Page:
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Part Two: Fraud Investigation Requirements and Best Practices

Baseline Requirements – A successful internal investigation program should include the following baseline requirements:

  • Independence – The group or individual(s) assigned responsibility to conduct internal investigations should have an appropriate level of independence to investigate all matters without inappropriate or undue influence by management
  • Defined Scope and Responsibilities – Defining scope and responsibilities is particularly important if there is a team approach in conducting internal investigations, it minimizes confusion as to who is the lead investigator and each member’s role.
  • Documented Procedures – The investigation process should be well-documented to ensure consistency in approach, work performed, and outcome.
  • Case management system – There should be a case management system, the internal investigation system of record, that captures key data and information. The case management system can be as simple as hard copy files that consistently maintain the same information or as sophisticated as an electronic software solution.
  • Skilled Staff – The individuals conducting the investigations must be experienced and knowledgeable; this is particularly true of the individuals who will be conducting the accusatory interviews.

Collaborative Approach Internal investigations should be collaborative, drawing on other groups’ knowledge or expertise:

  • Audit has knowledge about the subject area’s internal controls and processes.
  • Corporate Communications should be notified if there is a concern that the matter may be leaked to the news media.
  • Corporate Security should be involved if there is a workplace violence concern, this group also usually has law enforcement contacts.
  • Human Resources should be consulted and involved in all investigations involving employees to assist in ensuring consistency in employment decisions.
  • IT can provide information on system access, and pull emails.
  • Legal should be consulted when regulatory or legal requirements are not clearly defined.

Investigation Objectives – There should be two objectives of every investigation:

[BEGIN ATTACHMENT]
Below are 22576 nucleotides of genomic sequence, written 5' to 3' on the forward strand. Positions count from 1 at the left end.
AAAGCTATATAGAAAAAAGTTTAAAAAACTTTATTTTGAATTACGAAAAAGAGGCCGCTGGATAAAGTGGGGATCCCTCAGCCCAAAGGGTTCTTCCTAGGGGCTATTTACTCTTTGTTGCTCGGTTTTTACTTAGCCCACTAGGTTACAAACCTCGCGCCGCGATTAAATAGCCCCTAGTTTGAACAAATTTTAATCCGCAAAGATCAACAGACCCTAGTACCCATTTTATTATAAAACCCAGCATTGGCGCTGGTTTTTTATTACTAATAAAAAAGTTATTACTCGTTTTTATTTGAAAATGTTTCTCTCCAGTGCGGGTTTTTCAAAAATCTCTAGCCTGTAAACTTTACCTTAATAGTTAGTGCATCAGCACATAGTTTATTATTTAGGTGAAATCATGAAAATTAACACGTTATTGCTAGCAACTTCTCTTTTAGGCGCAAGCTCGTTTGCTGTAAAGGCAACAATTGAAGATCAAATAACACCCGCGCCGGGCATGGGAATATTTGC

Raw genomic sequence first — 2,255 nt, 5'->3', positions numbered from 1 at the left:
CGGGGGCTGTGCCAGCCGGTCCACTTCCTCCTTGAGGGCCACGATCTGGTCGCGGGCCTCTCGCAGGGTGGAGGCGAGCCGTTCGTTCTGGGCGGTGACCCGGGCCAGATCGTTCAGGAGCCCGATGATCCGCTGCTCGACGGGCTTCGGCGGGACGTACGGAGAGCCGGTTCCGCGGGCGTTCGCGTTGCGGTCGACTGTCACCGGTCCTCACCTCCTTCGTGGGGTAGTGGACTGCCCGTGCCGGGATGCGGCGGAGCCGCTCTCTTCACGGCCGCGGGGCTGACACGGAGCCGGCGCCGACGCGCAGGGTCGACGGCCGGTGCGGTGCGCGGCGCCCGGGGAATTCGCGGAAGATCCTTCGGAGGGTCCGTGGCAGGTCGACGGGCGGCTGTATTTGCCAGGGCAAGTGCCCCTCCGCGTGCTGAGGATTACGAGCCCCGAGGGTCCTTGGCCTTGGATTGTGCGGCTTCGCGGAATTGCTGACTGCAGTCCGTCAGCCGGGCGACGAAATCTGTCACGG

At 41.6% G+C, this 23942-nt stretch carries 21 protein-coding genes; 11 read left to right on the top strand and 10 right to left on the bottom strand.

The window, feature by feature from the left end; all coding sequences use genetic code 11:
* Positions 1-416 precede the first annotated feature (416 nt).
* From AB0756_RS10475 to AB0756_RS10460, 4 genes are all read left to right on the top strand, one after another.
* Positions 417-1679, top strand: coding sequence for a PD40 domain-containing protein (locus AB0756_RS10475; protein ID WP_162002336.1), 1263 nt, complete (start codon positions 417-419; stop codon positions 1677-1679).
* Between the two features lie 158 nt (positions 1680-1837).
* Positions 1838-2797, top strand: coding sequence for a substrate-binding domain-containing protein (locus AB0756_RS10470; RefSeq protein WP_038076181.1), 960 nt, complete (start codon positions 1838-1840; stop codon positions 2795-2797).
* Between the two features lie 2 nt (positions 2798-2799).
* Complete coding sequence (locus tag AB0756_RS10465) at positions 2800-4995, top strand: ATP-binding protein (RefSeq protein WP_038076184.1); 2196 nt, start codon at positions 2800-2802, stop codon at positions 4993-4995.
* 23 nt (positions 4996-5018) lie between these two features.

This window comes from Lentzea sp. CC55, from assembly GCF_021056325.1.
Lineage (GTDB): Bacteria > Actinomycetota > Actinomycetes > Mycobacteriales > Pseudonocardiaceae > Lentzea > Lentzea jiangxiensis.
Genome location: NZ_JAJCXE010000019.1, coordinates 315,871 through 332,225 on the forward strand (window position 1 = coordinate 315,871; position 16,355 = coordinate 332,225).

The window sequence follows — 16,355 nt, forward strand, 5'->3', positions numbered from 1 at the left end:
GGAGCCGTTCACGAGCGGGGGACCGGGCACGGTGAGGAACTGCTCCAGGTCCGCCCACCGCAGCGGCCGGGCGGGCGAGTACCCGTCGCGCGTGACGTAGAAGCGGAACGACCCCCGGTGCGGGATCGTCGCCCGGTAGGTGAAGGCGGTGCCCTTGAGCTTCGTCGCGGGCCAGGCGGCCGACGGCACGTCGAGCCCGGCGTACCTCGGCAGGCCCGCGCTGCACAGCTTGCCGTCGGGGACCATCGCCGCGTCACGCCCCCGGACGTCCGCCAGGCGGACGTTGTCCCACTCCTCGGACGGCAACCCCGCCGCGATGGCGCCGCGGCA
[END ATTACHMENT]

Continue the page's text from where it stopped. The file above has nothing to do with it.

• Determining who committed the unethical or fraudulent activity
  • Determining how the unethical or fraudulent activity occurred or went undetected

While investigations should strive to identify who committed the unethical or fraudulent activity; arguably, the more important of the two objectives is identifying how the unauthorized activity was allowed to occur and/or go undetected, and making recommendations to prevent future occurrences.

Investigation Plan – At the beginning of every investigation, an investigation plan should be developed; it is the formal framework as to how the investigation will proceed. The plan should be tailored to address the concerns noted in the allegation as well as the general investigation objectives. The plan should be considered a” living” document, that should be expanded or contracted as facts are discovered.

Investigation Fieldwork – The fieldwork is the means by which the plan is completed and the objectives achieved. All investigations should be conducted, and documented, as if the final work product will be scrutinized in a court of law. Ongoing communication with key stakeholders ensures there are no surprises; it allows the stakeholders to process the information, ask questions, and provide insight that may be relevant to the investigation.

Conducting the Interview – One of the last steps of an investigation is interviewing the individual(s) named in the allegation. Prior to doing so, an interview plan should be developed that details general and specific topics to be discussed. Additionally, the investigator should discuss potential interview outcomes (i.e. admission, denial but no reasonable explanation, denial and new information provided, etc.) with key stakeholders and agree upon actions to be taken for each outcome. This ensures that the interview concludes decisively.

The interview should consist of three individuals; the interviewer, the subject, and a witness. Ideally, the witness is someone from the subject’s management team who is familiar with related processes but doesn’t have a personal attachment to the subject. The role of the witness during the interview should be as an observer. At the conclusion of the interview the subject should be asked to provide a written statement and, if appropriate, restitution.

Reporting Results – One of the most difficult aspects of any investigation, particularly lengthy and/or complex investigations, is summarizing the investigation in a clear and concise report. Using a standard format simplifies the process. The report should not be a reiteration of the detailed investigation but instead a summary of the pertinent facts and conclusions drawn from the facts, and be written in the third person. The report should also include any findings and recommendations related to control weaknesses identified during the investigation. Management should be required to respond to the finding and recommendations within a specified timeframe with an action plan that will remediate identified risks.

Trend Analysis

In addition to reporting on the individual investigation results, periodically a “bird’s eye view” or holistic view of completed investigations should be performed to identify any overarching trends or systemic issues that should be addressed at an enterprise level.

by Tom Holland, CFE